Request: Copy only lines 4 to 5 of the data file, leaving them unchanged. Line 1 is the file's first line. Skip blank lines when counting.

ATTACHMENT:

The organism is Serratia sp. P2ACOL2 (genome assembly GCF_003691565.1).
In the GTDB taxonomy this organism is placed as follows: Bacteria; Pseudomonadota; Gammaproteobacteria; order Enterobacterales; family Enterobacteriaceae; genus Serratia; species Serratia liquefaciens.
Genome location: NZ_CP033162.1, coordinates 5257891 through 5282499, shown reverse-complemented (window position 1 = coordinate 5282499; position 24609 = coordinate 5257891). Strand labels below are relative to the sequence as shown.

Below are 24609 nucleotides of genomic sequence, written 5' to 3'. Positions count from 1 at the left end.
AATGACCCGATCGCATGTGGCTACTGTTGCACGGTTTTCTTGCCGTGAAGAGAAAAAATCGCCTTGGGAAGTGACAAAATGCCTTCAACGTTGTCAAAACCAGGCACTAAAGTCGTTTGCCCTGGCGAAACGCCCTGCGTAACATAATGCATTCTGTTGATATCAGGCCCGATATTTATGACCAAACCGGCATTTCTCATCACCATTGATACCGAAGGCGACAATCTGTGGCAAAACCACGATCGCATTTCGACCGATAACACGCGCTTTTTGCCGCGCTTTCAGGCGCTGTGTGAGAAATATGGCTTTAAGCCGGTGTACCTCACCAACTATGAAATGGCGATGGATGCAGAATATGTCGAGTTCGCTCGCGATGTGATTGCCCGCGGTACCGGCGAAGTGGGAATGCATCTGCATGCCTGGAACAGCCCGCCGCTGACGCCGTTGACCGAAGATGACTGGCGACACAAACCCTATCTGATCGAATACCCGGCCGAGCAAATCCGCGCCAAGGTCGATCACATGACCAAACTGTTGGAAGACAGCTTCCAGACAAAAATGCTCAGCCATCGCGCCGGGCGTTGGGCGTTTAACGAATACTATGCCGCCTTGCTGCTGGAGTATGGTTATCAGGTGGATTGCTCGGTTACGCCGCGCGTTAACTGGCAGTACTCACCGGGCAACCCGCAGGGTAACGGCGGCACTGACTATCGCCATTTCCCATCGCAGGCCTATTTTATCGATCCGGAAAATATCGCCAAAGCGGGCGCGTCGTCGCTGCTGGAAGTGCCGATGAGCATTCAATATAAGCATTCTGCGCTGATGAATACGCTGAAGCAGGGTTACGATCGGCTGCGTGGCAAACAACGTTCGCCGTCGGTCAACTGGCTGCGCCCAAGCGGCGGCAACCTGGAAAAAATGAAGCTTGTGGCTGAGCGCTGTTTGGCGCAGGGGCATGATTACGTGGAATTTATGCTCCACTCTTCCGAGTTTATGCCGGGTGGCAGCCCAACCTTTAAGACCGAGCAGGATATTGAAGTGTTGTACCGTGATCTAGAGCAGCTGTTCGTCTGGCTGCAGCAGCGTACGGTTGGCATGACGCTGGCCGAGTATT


Below are 24609 nucleotides of genomic sequence, written 5' to 3'. Positions count from 1 at the left end.
AATGACCCGATCGCATGTGGCTACTGTTGCACGGTTTTCTTGCCGTGAAGAGAAAAAATCGCCTTGGGAAGTGACAAAATGCCTTCAACGTTGTCAAAACCAGGCACTAAAGTCGTTTGCCCTGGCGAAACGCCCTGCGTAACATAATGCATTCTGTTGATATCAGGCCCGATATTTATGACCAAACCGGCATTTCTCATCACCATTGATACCGAAGGCGACAATCTGTGGCAAAACCACGATCGCATTTCGACCGATAACACGCGCTTTTTGCCGCGCTTTCAGGCGCTGTGTGAGAAATATGGCTTTAAGCCGGTGTACCTCACCAACTATGAAATGGCGATGGATGCAGAATATGTCGAGTTCGCTCGCGATGTGATTGCCCGCGGTACCGGCGAAGTGGGAATGCATCTGCATGCCTGGAACAGCCCGCCGCTGACGCCGTTGACCGAAGATGACTGGCGACACAAACCCTATCTGATCGAATACCCGGCCGAGCAAATCCGCGCCAAGGTCGATCACATGACCAAACTGTTGGAAGACAGCTTCCAGACAAAAATGCTCAGCCATCGCGCCGGGCGTTGGGCGTTTAACGAATACTATGCCGCCTTGCTGCTGGAGTATGGTTATCAGGTGGATTGCTCGGTTACGCCGCGCGTTAACTGGCAGTACTCACCGGGCAACCCGCAGGGTAACGGCGGCACTGACTATCGCCATTTCCCATCGCAGGCCTATTTTATCGATCCGGAAAATATCGCCAAAGCGGGCGCGTCGTCGCTGCTGGAAGTGCCGATGAGCATTCAATATAAGCATTCTGCGCTGATGAATACGCTGAAGCAGGGTTACGATCGGCTGCGTGGCAAACAACGTTCGCCGTCGGTCAACTGGCTGCGCCCAAGCGGCGGCAACCTGGAAAAAATGAAGCTTGTGGCTGAGCGCTGTTTGGCGCAGGGGCATGATTACGTGGAATTTATGCTCCACTCTTCCGAGTTTATGCCGGGTGGCAGCCCAACCTTTAAGACCGAGCAGGATATTGAAGTGTTGTACCGTGATCTAGAGCAGCTGTTCGTCTGGCTGCAGCAGCGTACGGTTGGCATGACGCTGGCCGAGTATT